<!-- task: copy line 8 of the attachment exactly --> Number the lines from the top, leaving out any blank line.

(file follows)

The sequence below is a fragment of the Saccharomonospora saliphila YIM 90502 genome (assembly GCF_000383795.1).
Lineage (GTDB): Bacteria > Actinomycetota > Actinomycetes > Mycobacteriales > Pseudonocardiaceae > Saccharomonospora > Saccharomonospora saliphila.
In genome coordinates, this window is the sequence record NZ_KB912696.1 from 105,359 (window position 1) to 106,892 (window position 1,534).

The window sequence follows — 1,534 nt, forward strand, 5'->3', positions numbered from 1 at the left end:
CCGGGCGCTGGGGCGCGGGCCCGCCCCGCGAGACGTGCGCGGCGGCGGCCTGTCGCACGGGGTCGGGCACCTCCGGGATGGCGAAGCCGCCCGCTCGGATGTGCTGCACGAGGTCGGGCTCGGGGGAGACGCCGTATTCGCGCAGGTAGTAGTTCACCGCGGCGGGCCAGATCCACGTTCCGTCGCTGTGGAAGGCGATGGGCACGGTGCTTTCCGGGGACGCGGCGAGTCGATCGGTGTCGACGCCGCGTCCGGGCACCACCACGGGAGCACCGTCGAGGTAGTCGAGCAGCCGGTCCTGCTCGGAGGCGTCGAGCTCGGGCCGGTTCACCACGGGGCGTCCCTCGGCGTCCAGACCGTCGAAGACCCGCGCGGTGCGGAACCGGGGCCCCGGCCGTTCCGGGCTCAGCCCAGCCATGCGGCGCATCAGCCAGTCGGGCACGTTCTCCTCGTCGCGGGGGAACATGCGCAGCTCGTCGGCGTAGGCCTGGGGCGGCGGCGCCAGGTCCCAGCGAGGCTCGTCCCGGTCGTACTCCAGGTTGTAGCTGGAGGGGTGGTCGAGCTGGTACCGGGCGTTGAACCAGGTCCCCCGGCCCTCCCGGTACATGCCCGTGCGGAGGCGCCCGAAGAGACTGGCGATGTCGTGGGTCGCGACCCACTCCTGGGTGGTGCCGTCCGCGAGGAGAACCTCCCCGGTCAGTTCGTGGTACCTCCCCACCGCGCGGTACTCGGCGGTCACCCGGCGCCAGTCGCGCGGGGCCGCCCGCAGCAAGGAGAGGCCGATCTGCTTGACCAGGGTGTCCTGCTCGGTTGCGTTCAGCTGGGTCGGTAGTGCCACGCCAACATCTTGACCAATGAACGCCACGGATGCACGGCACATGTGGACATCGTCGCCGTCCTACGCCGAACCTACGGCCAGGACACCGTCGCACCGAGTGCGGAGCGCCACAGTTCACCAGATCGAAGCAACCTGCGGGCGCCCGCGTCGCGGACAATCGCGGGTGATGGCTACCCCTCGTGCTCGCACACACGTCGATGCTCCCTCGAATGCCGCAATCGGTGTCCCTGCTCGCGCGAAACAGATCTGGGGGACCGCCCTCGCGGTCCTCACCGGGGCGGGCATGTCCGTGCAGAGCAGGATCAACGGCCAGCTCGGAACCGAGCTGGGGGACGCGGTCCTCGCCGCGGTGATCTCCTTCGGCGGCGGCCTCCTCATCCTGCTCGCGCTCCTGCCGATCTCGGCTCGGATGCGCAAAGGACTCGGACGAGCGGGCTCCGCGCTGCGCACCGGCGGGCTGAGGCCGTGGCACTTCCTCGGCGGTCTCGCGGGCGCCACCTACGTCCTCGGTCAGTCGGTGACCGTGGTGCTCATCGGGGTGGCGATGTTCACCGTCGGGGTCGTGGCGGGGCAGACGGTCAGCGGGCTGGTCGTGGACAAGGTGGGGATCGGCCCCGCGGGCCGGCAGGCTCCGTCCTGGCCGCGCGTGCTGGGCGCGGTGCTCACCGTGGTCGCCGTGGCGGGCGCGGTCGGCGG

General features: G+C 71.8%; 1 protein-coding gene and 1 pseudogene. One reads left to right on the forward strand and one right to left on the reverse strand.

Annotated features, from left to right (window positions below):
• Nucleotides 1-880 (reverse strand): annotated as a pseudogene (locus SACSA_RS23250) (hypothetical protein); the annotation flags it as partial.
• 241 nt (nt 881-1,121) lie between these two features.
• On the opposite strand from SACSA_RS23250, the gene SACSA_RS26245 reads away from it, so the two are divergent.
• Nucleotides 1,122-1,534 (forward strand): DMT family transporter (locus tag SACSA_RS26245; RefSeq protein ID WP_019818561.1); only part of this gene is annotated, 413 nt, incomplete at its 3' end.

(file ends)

• Nucleotides 1-880 (reverse strand): annotated as a pseudogene (locus SACSA_RS23250) (hypothetical protein); the annotation flags it as partial.